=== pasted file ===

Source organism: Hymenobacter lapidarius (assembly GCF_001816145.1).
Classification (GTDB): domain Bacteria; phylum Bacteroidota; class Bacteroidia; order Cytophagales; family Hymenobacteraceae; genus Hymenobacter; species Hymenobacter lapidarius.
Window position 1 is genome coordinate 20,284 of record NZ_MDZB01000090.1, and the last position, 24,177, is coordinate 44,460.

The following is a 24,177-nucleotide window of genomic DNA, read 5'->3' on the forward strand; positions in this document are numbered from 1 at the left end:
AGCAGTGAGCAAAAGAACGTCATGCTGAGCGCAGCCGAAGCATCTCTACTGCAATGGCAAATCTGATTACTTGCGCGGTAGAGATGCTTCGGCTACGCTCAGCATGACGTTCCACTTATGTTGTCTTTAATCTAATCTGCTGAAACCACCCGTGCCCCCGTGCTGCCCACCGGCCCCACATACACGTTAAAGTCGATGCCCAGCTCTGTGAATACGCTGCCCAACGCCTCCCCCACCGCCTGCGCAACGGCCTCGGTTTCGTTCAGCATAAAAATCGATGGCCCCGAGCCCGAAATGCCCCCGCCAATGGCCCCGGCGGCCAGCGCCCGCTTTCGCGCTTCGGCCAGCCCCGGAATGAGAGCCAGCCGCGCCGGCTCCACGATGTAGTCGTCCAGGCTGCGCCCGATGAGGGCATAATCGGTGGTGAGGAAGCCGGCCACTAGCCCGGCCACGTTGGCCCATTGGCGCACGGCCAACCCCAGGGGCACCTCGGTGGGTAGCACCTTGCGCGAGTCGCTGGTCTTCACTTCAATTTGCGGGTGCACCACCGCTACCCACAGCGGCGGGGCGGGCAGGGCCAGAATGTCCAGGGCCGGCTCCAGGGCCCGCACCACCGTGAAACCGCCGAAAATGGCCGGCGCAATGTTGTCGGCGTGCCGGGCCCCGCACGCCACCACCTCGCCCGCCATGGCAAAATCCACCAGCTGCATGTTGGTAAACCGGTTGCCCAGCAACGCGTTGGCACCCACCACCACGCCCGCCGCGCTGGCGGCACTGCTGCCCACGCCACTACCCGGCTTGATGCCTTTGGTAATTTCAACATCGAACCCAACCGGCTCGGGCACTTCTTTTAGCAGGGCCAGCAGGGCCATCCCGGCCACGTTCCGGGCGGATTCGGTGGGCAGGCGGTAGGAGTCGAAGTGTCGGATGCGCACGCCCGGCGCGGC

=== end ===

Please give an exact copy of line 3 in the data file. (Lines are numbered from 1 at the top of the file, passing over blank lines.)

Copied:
Window position 1 is genome coordinate 20,284 of record NZ_MDZB01000090.1, and the last position, 24,177, is coordinate 44,460.